The NYT article talks a lot about both DAS and wireless networks (WiFi), though it seems to lump them together without pointing out the differences.   This part of the article can be a bit confusing.  A DAS system simply is not an option for the majority of building owners out there due to the high cost and amount of time it takes to get approval on such a solution, WiFi Calling and CellBoost® are very different from DAS in both network architecture, cost and need for approval.  There are multiple solutions for building owners to consider and what is right depends on the needs of the property: budget, the demographics of the building, time-frame for deployment, etc all need to be considered.  Solutions range from highly expensive carrier solutions to the more cost efficient dedicated WiFi Calling solution.  Here is a snap shot of the three most popular building-wide solutions, what they look like and how much they cost (from least to most expensive):

WiFi Calling – Approx. Cost: $0.40 per square foot:

  • What Is It? In-building wireless network with dedicated bandwidth and quality of service
  • Benefits: Cost effective, same physical network provides data services for residents, supports multiple carriers, call quality in testing is often better than cellular
  • Downsides: Currently only available for AT&T, T-Mobile & Sprint (Verizon has said they will deploy soon)

CellBoost® 

- Approx. Cost: $0.75 per square foot:

  • What Is It? Uses a donor antenna to bring existing outdoor cell signal into the building
  • Benefits: Quick to deploy, carrier agnostic, does NOT require carrier approval
  • Downsides: Currently only available for AT&T, T-Mobile & Sprint (Verizon has said they will deploy soon)

DAS - Approx. Cost: $2.00 per square foot:

  • What Is It? Essentially turns a building into a mini-cell site.  Relies on a base transceiver station.  Mostly used for stadiums and arenas
  • Benefits: Provides excellent cellular call quality
  • Downsides: Very expensive, slow to deploy, may become obsolete

 

Cellular Problems At Your Property?  contact us to discuss what solution is right for your property: 203-523-5210.

 

 

WiFi Calling Gets Carrier Support in UK – AT&T Support Updates

wifi-calling-menuWiFi Calling is continuing to make headlines in the U.S. and the UK with carriers on both sides of the Atlantic continuing to scramble to support the feature to meet consumer demand.  WiFi Calling has proven to be of huge benefit especially to owners of large residential buildings that experience poor voice coverage.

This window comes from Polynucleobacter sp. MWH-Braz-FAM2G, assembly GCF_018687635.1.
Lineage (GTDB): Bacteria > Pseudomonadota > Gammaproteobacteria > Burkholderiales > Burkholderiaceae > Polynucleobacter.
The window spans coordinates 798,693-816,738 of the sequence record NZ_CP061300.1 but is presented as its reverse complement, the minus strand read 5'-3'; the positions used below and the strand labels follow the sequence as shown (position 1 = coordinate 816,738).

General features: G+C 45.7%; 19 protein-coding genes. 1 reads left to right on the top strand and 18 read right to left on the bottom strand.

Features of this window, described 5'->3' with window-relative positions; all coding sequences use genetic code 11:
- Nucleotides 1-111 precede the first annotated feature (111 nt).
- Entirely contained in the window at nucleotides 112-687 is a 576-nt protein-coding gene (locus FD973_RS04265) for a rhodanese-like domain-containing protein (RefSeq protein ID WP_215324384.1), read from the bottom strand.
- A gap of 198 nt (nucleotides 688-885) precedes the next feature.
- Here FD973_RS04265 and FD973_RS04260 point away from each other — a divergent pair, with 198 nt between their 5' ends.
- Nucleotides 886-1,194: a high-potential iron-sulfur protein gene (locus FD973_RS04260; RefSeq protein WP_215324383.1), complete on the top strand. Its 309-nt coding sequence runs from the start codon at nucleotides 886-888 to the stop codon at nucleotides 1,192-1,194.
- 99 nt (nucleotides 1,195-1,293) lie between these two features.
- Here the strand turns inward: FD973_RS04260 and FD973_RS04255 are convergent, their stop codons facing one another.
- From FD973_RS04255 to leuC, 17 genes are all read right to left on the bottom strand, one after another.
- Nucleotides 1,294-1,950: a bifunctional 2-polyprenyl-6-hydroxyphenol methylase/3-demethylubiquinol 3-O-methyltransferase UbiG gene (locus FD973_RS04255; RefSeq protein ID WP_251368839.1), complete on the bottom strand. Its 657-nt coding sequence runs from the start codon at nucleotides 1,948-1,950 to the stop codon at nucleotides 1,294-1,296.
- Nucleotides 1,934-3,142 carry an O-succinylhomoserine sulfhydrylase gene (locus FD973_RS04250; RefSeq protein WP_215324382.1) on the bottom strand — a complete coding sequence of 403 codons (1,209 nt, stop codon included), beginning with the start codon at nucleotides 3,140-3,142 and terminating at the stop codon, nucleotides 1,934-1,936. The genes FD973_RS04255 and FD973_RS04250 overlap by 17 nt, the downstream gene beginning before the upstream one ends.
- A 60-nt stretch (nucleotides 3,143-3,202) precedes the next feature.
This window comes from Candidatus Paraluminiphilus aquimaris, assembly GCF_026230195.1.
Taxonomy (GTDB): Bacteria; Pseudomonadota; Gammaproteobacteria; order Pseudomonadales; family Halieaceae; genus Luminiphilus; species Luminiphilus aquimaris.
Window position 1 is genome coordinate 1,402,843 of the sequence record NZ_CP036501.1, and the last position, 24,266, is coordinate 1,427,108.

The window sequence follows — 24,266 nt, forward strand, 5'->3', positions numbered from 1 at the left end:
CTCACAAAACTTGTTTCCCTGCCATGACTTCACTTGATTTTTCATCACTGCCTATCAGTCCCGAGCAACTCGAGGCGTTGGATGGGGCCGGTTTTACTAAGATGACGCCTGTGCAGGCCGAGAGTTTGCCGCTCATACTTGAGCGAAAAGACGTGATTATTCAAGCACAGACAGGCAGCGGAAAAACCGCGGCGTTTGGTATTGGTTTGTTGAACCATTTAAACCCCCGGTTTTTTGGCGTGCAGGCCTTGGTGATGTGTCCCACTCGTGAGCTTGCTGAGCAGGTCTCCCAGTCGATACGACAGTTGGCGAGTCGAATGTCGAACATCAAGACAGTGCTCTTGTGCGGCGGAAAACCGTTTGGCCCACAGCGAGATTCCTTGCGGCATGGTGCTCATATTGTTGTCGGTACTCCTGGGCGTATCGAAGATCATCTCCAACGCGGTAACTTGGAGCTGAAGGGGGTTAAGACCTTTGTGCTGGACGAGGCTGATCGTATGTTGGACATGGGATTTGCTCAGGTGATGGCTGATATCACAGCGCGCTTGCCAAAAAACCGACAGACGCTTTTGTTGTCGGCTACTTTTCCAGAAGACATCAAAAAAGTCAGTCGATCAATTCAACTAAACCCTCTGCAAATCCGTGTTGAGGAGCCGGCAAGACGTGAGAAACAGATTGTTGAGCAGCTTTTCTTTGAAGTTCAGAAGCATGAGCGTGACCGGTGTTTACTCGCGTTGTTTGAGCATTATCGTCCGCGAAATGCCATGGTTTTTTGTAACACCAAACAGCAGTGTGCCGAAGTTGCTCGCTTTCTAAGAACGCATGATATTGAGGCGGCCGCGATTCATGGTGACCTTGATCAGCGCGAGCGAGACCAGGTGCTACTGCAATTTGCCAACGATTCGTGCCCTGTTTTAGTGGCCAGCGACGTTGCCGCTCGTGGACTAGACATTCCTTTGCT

Here are the biggest WiFi calling news headlines from the last week:

AT&T Waits for FCC Approval: The latest update from AT&T seems to be that the average customer will have to wait a bit longer for the feature to be active while AT&T waits for FCC approval.  As we have been reporting, the iOS 9 update was available for public beta from Apple and many AT&T customers had the ability to use the WiFi calling features.  Those customers that had access to the WiFi calling feature in public beta will still be able to use it.  AT&T’s statement about the delay: “AT&T tested WiFi Calling through the iOS 9 beta and we are prepared to support commercial launch of the service once approved by the FCC”.  According to AT&T, the FCC needs to approve the RTT (real-time text) feature which is a system used for hearing impaired users.

EE Releases WiFi Calling – Vodafone Plays Catch Up: EE has released WiFi calling.  According to techradar.com, EE customers can already utilize the feature if they are using a compatible device.  As for Vodafone, network support should be available for the Samsung Galaxy S6 and Galaxy S6 Edge in the coming weeks.  UK carriers Three and O2 offer support for WiFi calling as well, however it is in the form of a mobile application and is not native to the device.  The Three and O2 solutions are still an upgrade from OTT apps like Skype and Viber, however, due to their use of the phone number native to the subscribers device.  As for seamless roaming between WiFi and cellular for EE and Vodafone customers, it is not yet available.  EE has positioned itself as a leader in working on a solution for seamless hand-off between WiFi and cellular, however it will not be available until EE switches over to VoLTE later in the year.

Ericsson Announces Support For WiFi Calling On Non-Cellular Devices: Ericsson has expanded it’s WiFi calling offering to include tablets and laptops when a subscriber downloads software to their now cellular device. This new Ericsson offering follows a recent consumer report on WiFi Calling produced by Ericsson consumer labs.  The July report made consumer adoption of native WiFi calling very clear with 61% of respondents claiming to now make more frequent and longer voice calls over WiFi calling and half saying that they are moving away from OTT apps like Skype in favor of WiFi Calling.

For more information on WiFi Calling for residential and commercial buildings, contact: marketing@spotonnetworks.com